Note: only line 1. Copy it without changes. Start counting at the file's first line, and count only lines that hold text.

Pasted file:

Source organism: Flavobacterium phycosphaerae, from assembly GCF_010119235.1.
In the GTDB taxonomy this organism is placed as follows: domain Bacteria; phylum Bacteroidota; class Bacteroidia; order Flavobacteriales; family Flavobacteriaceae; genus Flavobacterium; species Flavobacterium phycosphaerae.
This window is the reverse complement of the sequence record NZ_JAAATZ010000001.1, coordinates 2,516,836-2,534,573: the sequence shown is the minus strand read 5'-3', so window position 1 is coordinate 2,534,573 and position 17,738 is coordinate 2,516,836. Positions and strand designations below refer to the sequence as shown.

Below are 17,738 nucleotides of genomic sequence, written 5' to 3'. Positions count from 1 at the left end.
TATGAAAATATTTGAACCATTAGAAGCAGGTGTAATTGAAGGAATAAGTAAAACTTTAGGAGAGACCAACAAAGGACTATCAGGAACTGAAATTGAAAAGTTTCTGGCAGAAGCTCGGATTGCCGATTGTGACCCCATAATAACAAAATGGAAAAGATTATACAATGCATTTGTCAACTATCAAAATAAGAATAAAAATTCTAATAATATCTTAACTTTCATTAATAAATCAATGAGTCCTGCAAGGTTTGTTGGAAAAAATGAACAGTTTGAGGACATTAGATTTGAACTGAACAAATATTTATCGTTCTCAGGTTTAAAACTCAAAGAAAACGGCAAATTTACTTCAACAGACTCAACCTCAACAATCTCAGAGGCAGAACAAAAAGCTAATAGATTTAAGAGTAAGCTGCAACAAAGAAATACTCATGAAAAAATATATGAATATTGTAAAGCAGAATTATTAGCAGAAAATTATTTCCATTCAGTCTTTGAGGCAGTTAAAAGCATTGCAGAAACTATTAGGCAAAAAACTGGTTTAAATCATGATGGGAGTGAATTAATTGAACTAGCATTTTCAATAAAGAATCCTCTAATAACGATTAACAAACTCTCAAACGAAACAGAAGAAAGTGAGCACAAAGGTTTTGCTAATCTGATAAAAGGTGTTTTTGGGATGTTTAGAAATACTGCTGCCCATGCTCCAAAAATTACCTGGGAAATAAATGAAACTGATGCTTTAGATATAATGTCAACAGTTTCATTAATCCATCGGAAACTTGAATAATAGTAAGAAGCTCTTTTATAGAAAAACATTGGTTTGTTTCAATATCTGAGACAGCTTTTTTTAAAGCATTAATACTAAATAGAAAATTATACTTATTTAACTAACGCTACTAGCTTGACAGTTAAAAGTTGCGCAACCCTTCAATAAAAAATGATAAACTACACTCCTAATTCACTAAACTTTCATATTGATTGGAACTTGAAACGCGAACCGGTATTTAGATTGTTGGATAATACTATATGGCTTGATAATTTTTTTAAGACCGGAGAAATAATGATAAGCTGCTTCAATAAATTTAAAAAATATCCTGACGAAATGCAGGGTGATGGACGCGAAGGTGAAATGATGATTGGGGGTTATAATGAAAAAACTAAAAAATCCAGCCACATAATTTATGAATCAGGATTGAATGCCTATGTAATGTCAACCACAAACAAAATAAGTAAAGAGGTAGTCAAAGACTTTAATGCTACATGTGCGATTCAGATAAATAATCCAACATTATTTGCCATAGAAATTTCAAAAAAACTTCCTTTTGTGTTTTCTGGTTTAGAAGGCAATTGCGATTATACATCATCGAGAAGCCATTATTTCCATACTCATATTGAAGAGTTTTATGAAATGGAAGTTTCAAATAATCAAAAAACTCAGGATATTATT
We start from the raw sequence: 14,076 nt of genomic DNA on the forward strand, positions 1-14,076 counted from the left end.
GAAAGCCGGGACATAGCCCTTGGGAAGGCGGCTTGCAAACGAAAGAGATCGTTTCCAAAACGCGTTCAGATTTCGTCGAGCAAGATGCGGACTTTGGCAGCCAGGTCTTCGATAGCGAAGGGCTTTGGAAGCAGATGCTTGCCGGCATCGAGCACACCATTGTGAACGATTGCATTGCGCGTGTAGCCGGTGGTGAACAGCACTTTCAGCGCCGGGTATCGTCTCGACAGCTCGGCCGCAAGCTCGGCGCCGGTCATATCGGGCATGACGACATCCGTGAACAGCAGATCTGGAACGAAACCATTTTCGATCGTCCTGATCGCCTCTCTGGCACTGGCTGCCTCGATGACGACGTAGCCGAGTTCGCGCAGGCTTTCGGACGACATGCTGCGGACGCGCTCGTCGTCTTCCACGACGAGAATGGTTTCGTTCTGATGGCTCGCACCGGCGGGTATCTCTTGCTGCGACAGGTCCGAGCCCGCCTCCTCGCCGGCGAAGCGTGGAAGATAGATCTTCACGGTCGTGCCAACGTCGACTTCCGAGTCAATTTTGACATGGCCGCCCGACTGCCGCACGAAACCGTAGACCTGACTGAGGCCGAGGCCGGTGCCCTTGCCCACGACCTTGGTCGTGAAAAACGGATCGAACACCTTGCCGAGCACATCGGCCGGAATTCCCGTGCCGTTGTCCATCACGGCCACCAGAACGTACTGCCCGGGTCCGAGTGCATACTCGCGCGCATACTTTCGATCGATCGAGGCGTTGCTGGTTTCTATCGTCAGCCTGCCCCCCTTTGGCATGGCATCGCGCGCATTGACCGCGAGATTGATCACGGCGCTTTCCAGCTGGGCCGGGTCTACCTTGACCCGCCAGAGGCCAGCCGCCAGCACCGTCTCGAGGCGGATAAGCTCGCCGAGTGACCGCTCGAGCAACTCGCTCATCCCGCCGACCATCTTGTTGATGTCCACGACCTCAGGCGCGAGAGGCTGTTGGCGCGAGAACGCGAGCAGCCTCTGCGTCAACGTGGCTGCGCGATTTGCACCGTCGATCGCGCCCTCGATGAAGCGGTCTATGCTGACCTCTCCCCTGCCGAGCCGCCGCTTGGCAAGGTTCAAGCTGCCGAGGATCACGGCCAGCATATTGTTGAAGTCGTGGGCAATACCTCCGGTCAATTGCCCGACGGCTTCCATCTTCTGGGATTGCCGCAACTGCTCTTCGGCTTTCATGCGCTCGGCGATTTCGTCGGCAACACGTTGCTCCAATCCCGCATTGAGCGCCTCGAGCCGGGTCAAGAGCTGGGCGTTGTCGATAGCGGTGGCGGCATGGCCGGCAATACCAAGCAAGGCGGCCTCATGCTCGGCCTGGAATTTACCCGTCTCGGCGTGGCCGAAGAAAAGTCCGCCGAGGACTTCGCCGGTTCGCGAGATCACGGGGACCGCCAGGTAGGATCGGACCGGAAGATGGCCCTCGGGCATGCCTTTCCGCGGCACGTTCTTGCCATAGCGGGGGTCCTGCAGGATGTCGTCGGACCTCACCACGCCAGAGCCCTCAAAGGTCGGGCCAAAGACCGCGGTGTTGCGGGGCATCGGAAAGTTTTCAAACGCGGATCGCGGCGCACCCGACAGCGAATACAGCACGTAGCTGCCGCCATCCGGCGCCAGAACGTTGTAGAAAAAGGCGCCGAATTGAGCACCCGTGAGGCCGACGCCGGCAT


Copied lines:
Source organism: Flavobacterium phycosphaerae, from assembly GCF_010119235.1.